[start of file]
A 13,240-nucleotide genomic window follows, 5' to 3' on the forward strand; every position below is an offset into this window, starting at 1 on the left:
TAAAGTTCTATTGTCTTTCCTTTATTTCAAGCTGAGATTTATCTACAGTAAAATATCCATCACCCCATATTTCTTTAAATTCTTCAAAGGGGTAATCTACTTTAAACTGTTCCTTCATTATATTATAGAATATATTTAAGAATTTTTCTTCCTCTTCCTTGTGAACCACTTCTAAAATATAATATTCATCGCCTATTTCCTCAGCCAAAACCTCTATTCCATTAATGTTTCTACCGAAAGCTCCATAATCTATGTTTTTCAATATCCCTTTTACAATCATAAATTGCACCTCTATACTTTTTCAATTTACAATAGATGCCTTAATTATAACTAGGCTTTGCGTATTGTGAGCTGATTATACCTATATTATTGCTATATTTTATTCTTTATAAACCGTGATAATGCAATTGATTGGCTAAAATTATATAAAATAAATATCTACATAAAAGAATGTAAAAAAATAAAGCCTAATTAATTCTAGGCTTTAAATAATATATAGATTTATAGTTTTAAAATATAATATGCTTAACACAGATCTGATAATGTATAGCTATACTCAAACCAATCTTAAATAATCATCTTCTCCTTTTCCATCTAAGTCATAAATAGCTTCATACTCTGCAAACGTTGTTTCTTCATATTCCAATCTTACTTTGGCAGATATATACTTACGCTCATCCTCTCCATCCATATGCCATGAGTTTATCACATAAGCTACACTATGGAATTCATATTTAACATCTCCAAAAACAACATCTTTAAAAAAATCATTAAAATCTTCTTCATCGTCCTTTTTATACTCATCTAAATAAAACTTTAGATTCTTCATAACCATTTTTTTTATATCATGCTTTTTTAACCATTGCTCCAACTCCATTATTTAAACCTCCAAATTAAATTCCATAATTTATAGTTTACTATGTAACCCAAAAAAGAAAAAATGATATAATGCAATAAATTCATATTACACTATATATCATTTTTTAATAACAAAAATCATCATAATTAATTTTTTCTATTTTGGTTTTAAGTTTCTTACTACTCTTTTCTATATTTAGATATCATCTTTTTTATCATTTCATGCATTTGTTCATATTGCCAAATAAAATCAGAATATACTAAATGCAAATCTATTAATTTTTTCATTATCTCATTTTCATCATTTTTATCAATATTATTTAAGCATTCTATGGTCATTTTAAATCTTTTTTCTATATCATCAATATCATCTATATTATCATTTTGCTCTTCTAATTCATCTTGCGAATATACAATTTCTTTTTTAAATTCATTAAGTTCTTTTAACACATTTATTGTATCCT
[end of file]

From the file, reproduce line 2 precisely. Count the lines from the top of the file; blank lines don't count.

TAAAGTTCTATTGTCTTTCCTTTATTTCAAGCTGAGATTTATCTACAGTAAAATATCCATCACCCCATATTTCTTTAAATTCTTCAAAGGGGTAATCTACTTTAAACTGTTCCTTCATTATATTATAGAATATATTTAAGAATTTTTCTTCCTCTTCCTTGTGAACCACTTCTAAAATATAATATTCATCGCCTATTTCCTCAGCCAAAACCTCTATTCCATTAATGTTTCTACCGAAAGCTCCATAATCTATGTTTTTCAATATCCCTTTTACAATCATAAATTGCACCTCTATACTTTTTCAATTTACAATAGATGCCTTAATTATAACTAGGCTTTGCGTATTGTGAGCTGATTATACCTATATTATTGCTATATTTTATTCTTTATAAACCGTGATAATGCAATTGATTGGCTAAAATTATATAAAATAAATATCTACATAAAAGAATGTAAAAAAATAAAGCCTAATTAATTCTAGGCTTTAAATAATATATAGATTTATAGTTTTAAAATATAATATGCTTAACACAGATCTGATAATGTATAGCTATACTCAAACCAATCTTAAATAATCATCTTCTCCTTTTCCATCTAAGTCATAAATAGCTTCATACTCTGCAAACGTTGTTTCTTCATATTCCAATCTTACTTTGGCAGATATATACTTACGCTCATCCTCTCCATCCATATGCCATGAGTTTATCACATAAGCTACACTATGGAATTCATATTTAACATCTCCAAAAACAACATCTTTAAAAAAATCATTAAAATCTTCTTCATCGTCCTTTTTATACTCATCTAAATAAAACTTTAGATTCTTCATAACCATTTTTTTTATATCATGCTTTTTTAACCATTGCTCCAACTCCATTATTTAAACCTCCAAATTAAATTCCATAATTTATAGTTTACTATGTAACCCAAAAAAGAAAAAATGATATAATGCAATAAATTCATATTACACTATATATCATTTTTTAATAACAAAAATCATCATAATTAATTTTTTCTATTTTGGTTTTAAGTTTCTTACTACTCTTTTCTATATTTAGATATCATCTTTTTTATCATTTCATGCATTTGTTCATATTGCCAAATAAAATCAGAATATACTAAATGCAAATCTATTAATTTTTTCATTATCTCATTTTCATCATTTTTATCAATATTATTTAAGCATTCTATGGTCATTTTAAATCTTTTTTCTATATCATCAATATCATCTATATTATCATTTTGCTCTTCTAATTCATCTTGCGAATATACAATTTCTTTTTTAAATTCATTAAGTTCTTTTAACACATTTATTGTATCCT